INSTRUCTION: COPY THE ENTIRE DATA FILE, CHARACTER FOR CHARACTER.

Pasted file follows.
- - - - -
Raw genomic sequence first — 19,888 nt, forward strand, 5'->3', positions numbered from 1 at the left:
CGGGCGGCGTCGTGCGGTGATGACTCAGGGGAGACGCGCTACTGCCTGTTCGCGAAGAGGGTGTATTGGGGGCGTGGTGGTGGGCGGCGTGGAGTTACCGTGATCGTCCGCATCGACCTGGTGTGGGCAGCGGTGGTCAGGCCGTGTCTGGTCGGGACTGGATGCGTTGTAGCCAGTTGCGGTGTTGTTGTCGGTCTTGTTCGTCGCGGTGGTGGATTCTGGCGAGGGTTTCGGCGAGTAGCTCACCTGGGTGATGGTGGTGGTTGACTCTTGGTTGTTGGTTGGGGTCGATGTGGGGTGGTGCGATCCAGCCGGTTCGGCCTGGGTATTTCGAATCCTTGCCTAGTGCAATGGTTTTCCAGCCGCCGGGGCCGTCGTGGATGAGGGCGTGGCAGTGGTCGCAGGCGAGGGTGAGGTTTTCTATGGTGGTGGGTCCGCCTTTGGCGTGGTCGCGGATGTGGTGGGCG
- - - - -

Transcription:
Raw genomic sequence first — 19,888 nt, forward strand, 5'->3', positions numbered from 1 at the left:
CGGGCGGCGTCGTGCGGTGATGACTCAGGGGAGACGCGCTACTGCCTGTTCGCGAAGAGGGTGTATTGGGGGCGTGGTGGTGGGCGGCGTGGAGTTACCGTGATCGTCCGCATCGACCTGGTGTGGGCAGCGGTGGTCAGGCCGTGTCTGGTCGGGACTGGATGCGTTGTAGCCAGTTGCGGTGTTGTTGTCGGTCTTGTTCGTCGCGGTGGTGGATTCTGGCGAGGGTTTCGGCGAGTAGCTCACCTGGGTGATGGTGGTGGTTGACTCTTGGTTGTTGGTTGGGGTCGATGTGGGGTGGTGCGATCCAGCCGGTTCGGCCTGGGTATTTCGAATCCTTGCCTAGTGCAATGGTTTTCCAGCCGCCGGGGCCGTCGTGGATGAGGGCGTGGCAGTGGTCGCAGGCGAGGGTGAGGTTTTCTATGGTGGTGGGTCCGCCTTTGGCGTGGTCGCGGATGTGGTGGGCG